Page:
One can confirm this demand for "cash" by looking at the rate of growth of demand deposits in the economy. Demand deposits at commercial banks have increased almost 20.0 percent, year-over-year, through March. This is excessively high.
In "normal" times, one could argue that bank lending was spurring along the growth of demand deposits given relatively strong economic growth.
That is not happening in the current situation.
The growth in demand deposits is coming from other short-term assets. The dismal economic state of the economy and the exceedingly low interest rates have resulted in people transferring money from other short-term assets into demand deposits and cash.
We have seen this especially in the banking arena as small-denomination time deposits have actually declined, year-over-year, by more than 15.0 percent. In addition, retail money funds have also experienced, year-over-year, a decline in volume, actually falling by almost 2.5 percent.
Other types of bank assets have experienced very low rates of growth, indicating that funds are not going into these classes of assets the way they might if the economy were expanding or interest rates were higher.
The evidence supports the conclusion that money stock measures are not rising because of strong bank loan demand, but because of people needing to keep very liquid in order to pay for necessities and because interest rates are so low.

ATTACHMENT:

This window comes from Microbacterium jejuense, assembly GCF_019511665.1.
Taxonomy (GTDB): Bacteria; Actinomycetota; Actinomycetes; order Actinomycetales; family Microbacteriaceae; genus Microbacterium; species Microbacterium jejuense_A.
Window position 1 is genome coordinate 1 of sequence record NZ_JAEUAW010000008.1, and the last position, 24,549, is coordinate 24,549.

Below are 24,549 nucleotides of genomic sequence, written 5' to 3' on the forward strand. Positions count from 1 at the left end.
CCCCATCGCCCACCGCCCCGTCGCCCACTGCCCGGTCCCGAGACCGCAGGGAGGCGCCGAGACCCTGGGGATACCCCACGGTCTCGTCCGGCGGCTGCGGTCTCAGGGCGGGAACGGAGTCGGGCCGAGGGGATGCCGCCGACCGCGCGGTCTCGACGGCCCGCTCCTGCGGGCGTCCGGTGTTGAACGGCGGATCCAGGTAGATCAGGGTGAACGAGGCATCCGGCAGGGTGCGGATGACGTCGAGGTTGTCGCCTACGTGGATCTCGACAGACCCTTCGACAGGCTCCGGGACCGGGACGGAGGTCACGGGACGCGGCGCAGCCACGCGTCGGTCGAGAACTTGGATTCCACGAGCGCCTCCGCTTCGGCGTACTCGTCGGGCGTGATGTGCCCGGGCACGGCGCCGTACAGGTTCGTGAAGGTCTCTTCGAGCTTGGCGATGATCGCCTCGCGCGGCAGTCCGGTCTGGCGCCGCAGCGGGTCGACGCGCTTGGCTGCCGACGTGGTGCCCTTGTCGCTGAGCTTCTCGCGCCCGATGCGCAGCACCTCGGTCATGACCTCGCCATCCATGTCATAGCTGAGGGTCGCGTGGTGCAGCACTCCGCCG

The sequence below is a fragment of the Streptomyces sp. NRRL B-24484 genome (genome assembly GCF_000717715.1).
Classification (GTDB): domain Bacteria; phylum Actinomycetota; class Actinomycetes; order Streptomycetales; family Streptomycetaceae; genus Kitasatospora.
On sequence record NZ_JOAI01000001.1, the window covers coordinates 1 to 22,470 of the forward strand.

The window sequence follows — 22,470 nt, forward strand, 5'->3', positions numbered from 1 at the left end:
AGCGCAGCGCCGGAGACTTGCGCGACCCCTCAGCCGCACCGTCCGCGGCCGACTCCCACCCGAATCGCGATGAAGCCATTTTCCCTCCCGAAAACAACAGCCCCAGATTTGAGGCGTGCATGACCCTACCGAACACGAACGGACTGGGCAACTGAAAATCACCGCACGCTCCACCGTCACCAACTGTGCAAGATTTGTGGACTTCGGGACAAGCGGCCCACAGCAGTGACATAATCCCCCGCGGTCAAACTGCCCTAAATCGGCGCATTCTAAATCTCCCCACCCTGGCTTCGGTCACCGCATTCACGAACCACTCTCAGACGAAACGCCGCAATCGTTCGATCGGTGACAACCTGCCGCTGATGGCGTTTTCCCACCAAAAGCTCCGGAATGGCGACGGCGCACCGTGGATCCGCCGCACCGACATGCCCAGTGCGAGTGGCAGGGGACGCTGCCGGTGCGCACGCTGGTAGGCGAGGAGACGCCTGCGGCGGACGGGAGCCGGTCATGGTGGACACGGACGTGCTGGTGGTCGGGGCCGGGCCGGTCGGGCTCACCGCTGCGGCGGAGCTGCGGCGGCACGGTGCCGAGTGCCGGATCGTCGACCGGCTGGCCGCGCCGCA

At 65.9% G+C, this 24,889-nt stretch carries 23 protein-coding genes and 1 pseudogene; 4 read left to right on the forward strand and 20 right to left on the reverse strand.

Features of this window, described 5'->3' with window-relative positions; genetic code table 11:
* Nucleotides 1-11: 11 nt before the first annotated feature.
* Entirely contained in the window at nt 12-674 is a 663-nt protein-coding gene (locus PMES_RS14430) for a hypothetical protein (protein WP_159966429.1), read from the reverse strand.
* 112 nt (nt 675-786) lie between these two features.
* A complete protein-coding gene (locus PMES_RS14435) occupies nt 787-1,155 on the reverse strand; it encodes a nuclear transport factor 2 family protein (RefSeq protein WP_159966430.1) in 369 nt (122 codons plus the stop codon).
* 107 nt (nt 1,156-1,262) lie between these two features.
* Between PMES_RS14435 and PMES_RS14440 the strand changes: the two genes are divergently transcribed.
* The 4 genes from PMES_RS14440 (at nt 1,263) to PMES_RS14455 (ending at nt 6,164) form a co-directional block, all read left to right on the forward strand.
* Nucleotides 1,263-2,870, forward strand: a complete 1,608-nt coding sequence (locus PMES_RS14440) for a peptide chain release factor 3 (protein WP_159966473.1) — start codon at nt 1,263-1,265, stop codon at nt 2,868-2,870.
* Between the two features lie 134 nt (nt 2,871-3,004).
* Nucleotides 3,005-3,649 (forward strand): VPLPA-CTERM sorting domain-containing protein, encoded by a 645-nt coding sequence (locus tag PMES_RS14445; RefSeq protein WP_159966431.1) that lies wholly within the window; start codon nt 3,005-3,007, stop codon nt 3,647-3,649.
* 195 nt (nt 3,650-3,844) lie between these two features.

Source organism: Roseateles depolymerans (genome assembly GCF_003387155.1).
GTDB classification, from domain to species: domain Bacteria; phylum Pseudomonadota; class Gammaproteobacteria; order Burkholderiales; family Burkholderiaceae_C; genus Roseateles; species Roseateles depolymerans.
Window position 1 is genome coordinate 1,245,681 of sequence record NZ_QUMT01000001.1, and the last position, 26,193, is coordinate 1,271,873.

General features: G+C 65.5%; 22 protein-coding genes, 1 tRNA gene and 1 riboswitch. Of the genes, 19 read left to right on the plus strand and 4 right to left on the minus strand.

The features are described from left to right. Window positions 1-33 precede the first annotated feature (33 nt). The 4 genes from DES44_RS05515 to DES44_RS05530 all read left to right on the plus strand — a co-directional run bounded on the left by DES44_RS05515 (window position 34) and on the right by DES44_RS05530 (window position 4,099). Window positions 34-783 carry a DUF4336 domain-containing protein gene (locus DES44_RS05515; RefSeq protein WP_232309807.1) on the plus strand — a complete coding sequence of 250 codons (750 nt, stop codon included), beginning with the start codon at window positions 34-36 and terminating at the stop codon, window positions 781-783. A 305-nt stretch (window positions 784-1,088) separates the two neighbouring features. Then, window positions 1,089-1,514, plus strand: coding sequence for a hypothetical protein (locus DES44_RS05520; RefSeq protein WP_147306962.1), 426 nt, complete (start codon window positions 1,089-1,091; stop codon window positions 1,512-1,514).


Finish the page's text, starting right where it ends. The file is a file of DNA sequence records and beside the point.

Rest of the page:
Another interesting line item from the liability side of the Fed's balance sheet is the line item titled Reverse repurchase agreements-Others. In order to prepare for the day when "tapering" is over and the Fed has to face the real world of day-to-day management of the money system and the short-term financial markets, officials at the Federal Reserve decided it needed to get back into the market for short-term injections or withdrawals of funds from the money market.
So, the trading desk at the Fed has resumed trading in repurchase agreements. Specifically, if the Fed sells securities into the money market under an agreement to repurchase the securities at the end of a specific time at a specific price, this is a repurchase transaction. From the side of the market that purchases this security under an agreement to re-sell it to the Fed, it is a reverse repurchase transaction and this is what it is called on the Fed's balance sheet.